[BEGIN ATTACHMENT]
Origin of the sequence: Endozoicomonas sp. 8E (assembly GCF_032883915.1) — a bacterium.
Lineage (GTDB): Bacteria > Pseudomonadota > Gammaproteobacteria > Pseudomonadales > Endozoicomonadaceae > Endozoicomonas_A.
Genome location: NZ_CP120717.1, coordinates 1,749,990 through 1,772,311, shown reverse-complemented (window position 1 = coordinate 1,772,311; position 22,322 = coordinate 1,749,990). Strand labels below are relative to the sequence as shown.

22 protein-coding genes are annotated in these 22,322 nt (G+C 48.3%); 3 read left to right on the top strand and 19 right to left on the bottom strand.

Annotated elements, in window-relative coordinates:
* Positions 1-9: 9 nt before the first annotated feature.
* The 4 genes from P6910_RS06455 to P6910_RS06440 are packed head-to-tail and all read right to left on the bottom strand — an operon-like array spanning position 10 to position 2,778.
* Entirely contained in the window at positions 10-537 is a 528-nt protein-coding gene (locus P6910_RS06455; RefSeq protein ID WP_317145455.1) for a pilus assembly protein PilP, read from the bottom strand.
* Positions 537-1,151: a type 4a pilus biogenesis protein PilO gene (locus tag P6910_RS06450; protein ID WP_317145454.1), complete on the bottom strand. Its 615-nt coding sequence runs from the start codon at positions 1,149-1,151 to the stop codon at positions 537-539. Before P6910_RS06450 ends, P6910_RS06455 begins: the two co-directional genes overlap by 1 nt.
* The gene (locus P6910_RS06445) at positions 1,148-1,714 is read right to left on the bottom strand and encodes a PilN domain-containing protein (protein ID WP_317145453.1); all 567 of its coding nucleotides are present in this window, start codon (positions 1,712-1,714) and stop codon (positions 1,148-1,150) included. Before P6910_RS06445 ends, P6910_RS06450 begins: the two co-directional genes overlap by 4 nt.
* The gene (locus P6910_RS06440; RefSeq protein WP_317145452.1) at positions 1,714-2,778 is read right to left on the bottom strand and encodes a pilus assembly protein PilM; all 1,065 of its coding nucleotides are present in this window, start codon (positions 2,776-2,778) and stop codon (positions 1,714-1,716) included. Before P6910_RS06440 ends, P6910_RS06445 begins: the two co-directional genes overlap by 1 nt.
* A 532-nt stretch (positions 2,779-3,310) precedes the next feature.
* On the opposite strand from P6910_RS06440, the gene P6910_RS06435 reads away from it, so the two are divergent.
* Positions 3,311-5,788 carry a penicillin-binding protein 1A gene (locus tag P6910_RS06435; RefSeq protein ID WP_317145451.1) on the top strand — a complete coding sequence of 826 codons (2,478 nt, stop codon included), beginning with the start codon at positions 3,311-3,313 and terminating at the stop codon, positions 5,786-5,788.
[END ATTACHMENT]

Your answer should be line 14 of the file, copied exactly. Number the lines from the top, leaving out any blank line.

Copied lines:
* Positions 3,311-5,788 carry a penicillin-binding protein 1A gene (locus tag P6910_RS06435; RefSeq protein ID WP_317145451.1) on the top strand — a complete coding sequence of 826 codons (2,478 nt, stop codon included), beginning with the start codon at positions 3,311-3,313 and terminating at the stop codon, positions 5,786-5,788.